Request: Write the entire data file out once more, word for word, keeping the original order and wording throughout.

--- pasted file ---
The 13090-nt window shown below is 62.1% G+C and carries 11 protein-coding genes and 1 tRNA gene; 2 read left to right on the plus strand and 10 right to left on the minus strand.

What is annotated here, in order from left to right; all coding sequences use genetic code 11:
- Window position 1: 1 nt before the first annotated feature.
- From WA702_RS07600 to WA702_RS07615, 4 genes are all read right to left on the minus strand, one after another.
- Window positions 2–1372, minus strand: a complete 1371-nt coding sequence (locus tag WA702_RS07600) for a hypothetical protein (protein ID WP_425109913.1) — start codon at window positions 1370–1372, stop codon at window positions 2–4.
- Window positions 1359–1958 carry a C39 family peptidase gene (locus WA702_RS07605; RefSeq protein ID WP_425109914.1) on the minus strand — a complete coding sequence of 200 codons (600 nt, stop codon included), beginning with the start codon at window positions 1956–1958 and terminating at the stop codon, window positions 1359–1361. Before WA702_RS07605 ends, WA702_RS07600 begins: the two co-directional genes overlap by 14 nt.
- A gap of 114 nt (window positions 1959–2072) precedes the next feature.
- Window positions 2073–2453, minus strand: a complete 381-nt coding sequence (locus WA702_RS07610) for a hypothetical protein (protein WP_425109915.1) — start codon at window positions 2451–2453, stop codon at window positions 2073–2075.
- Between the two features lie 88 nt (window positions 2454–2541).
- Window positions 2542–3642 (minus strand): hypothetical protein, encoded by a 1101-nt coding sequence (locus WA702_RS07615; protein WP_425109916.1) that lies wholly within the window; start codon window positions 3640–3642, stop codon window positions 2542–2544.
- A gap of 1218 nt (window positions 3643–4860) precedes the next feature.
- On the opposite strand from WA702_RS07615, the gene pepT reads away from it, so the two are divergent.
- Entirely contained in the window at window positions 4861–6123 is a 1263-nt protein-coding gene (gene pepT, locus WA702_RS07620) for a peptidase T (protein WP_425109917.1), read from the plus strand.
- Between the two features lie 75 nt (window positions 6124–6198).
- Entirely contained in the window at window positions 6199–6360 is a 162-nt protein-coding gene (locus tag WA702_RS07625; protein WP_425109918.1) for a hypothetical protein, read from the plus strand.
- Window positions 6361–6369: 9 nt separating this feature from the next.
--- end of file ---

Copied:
The 13090-nt window shown below is 62.1% G+C and carries 11 protein-coding genes and 1 tRNA gene; 2 read left to right on the plus strand and 10 right to left on the minus strand.

What is annotated here, in order from left to right; all coding sequences use genetic code 11:
- Window position 1: 1 nt before the first annotated feature.
- From WA702_RS07600 to WA702_RS07615, 4 genes are all read right to left on the minus strand, one after another.
- Window positions 2–1372, minus strand: a complete 1371-nt coding sequence (locus tag WA702_RS07600) for a hypothetical protein (protein ID WP_425109913.1) — start codon at window positions 1370–1372, stop codon at window positions 2–4.
- Window positions 1359–1958 carry a C39 family peptidase gene (locus WA702_RS07605; RefSeq protein ID WP_425109914.1) on the minus strand — a complete coding sequence of 200 codons (600 nt, stop codon included), beginning with the start codon at window positions 1956–1958 and terminating at the stop codon, window positions 1359–1361. Before WA702_RS07605 ends, WA702_RS07600 begins: the two co-directional genes overlap by 14 nt.
- A gap of 114 nt (window positions 1959–2072) precedes the next feature.
- Window positions 2073–2453, minus strand: a complete 381-nt coding sequence (locus WA702_RS07610) for a hypothetical protein (protein WP_425109915.1) — start codon at window positions 2451–2453, stop codon at window positions 2073–2075.
- Between the two features lie 88 nt (window positions 2454–2541).
- Window positions 2542–3642 (minus strand): hypothetical protein, encoded by a 1101-nt coding sequence (locus WA702_RS07615; protein WP_425109916.1) that lies wholly within the window; start codon window positions 3640–3642, stop codon window positions 2542–2544.
- A gap of 1218 nt (window positions 3643–4860) precedes the next feature.
- On the opposite strand from WA702_RS07615, the gene pepT reads away from it, so the two are divergent.
- Entirely contained in the window at window positions 4861–6123 is a 1263-nt protein-coding gene (gene pepT, locus WA702_RS07620) for a peptidase T (protein WP_425109917.1), read from the plus strand.
- Between the two features lie 75 nt (window positions 6124–6198).
- Entirely contained in the window at window positions 6199–6360 is a 162-nt protein-coding gene (locus tag WA702_RS07625; protein WP_425109918.1) for a hypothetical protein, read from the plus strand.
- Window positions 6361–6369: 9 nt separating this feature from the next.